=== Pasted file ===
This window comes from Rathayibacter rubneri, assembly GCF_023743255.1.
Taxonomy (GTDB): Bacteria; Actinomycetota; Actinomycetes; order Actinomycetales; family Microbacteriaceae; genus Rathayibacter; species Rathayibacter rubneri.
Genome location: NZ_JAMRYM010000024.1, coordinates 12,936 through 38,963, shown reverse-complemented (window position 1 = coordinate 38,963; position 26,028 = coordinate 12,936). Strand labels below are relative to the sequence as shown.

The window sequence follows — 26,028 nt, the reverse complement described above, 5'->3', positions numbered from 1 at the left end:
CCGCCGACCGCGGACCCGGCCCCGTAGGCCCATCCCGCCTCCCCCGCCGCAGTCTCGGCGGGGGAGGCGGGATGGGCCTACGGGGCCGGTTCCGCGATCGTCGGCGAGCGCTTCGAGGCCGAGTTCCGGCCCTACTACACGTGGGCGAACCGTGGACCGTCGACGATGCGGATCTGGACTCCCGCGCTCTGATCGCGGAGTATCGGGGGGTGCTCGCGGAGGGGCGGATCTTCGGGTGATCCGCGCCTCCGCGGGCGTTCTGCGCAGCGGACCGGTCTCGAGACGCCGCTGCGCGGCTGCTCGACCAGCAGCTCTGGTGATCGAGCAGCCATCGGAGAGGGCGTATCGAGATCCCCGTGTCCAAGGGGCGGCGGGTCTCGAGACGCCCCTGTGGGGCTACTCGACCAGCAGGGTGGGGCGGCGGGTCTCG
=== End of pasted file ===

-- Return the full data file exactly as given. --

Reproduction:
This window comes from Rathayibacter rubneri, assembly GCF_023743255.1.
Taxonomy (GTDB): Bacteria; Actinomycetota; Actinomycetes; order Actinomycetales; family Microbacteriaceae; genus Rathayibacter; species Rathayibacter rubneri.
Genome location: NZ_JAMRYM010000024.1, coordinates 12,936 through 38,963, shown reverse-complemented (window position 1 = coordinate 38,963; position 26,028 = coordinate 12,936). Strand labels below are relative to the sequence as shown.

The window sequence follows — 26,028 nt, the reverse complement described above, 5'->3', positions numbered from 1 at the left end:
CCGCCGACCGCGGACCCGGCCCCGTAGGCCCATCCCGCCTCCCCCGCCGCAGTCTCGGCGGGGGAGGCGGGATGGGCCTACGGGGCCGGTTCCGCGATCGTCGGCGAGCGCTTCGAGGCCGAGTTCCGGCCCTACTACACGTGGGCGAACCGTGGACCGTCGACGATGCGGATCTGGACTCCCGCGCTCTGATCGCGGAGTATCGGGGGGTGCTCGCGGAGGGGCGGATCTTCGGGTGATCCGCGCCTCCGCGGGCGTTCTGCGCAGCGGACCGGTCTCGAGACGCCGCTGCGCGGCTGCTCGACCAGCAGCTCTGGTGATCGAGCAGCCATCGGAGAGGGCGTATCGAGATCCCCGTGTCCAAGGGGCGGCGGGTCTCGAGACGCCCCTGTGGGGCTACTCGACCAGCAGGGTGGGGCGGCGGGTCTCG